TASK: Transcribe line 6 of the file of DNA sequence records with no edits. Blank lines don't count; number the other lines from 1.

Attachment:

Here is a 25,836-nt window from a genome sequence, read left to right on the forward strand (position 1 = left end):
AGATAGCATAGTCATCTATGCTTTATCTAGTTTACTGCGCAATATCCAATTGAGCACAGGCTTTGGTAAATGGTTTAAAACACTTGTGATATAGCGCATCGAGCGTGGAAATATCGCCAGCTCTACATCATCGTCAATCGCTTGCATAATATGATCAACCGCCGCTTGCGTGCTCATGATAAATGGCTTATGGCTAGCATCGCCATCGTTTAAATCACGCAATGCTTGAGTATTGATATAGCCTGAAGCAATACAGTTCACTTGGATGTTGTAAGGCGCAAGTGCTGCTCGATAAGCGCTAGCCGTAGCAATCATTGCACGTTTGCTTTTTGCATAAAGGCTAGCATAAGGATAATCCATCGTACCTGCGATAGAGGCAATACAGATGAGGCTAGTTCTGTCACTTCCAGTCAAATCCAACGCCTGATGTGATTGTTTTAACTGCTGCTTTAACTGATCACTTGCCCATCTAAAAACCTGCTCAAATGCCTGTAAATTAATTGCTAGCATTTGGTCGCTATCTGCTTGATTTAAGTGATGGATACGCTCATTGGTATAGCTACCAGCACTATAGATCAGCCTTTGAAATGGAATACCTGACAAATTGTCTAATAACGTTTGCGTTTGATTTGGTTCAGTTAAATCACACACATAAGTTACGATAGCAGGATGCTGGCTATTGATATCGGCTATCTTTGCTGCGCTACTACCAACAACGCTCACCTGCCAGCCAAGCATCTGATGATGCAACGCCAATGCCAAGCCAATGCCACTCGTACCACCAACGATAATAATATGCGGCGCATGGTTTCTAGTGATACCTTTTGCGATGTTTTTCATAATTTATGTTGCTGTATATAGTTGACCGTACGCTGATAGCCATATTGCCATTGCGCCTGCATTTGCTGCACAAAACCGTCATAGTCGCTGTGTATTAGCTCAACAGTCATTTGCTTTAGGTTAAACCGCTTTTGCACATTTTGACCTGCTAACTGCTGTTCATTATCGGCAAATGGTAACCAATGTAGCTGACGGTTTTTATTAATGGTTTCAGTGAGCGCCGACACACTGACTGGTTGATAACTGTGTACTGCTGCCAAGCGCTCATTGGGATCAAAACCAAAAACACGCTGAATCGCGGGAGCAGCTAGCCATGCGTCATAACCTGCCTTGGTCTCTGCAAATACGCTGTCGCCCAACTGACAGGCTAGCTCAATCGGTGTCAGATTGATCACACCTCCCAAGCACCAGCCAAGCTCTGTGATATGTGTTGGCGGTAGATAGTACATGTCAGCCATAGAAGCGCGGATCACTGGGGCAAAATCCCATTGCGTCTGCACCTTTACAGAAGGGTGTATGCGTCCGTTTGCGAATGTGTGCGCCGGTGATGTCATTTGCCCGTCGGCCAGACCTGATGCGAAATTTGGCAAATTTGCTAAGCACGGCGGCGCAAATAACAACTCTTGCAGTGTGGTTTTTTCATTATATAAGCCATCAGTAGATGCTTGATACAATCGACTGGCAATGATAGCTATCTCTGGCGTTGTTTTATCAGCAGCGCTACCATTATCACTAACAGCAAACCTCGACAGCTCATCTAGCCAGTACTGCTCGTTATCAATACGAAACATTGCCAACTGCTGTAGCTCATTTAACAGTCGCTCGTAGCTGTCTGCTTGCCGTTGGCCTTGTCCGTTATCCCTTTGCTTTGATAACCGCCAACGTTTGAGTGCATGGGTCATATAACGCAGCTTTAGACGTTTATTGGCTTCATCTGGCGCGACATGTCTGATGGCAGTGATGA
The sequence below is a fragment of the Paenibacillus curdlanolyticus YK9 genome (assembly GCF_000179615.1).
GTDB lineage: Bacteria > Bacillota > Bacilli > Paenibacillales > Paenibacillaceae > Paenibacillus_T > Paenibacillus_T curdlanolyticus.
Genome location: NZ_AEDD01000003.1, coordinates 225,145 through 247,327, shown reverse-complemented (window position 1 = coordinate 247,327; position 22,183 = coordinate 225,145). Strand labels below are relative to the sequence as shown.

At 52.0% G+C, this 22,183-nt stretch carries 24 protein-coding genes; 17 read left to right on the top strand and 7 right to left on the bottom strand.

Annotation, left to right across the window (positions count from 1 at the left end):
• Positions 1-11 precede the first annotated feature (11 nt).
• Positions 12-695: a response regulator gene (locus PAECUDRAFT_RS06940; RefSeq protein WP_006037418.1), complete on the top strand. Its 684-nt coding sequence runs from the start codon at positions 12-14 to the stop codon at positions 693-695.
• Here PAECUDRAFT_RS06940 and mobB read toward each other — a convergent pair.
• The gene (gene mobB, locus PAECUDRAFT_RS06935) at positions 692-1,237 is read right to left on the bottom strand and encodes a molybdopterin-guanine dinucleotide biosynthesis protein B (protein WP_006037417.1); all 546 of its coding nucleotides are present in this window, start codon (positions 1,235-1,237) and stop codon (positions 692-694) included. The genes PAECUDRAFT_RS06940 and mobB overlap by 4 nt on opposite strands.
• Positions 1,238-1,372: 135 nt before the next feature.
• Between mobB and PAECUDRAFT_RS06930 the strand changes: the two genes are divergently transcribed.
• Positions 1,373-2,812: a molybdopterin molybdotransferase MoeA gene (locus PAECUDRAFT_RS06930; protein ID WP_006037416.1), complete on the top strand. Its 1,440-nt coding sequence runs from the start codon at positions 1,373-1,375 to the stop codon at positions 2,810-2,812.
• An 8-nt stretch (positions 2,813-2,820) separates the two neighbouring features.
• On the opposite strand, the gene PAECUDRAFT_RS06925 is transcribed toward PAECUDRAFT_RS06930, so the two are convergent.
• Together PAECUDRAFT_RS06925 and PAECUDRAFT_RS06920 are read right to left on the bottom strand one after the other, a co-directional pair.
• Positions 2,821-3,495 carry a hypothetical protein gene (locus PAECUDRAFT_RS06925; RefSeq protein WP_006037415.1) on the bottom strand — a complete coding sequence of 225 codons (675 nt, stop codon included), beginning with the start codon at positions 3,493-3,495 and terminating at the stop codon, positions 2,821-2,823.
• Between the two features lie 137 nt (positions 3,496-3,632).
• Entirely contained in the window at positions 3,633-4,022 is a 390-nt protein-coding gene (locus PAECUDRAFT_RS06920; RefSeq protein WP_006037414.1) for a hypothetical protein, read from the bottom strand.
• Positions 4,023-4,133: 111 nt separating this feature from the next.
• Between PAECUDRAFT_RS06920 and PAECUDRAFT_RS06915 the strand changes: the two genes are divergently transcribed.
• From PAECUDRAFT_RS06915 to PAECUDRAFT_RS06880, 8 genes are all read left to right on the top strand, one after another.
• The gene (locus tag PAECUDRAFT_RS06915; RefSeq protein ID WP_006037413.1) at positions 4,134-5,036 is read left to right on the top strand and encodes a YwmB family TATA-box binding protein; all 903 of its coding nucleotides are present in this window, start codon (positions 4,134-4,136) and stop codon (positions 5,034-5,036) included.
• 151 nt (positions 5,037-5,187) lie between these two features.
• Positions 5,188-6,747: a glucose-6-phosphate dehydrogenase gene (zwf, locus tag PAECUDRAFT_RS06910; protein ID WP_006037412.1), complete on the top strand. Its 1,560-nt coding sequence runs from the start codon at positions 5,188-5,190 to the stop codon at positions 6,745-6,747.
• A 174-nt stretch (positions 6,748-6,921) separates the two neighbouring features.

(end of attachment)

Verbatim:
At 52.0% G+C, this 22,183-nt stretch carries 24 protein-coding genes; 17 read left to right on the top strand and 7 right to left on the bottom strand.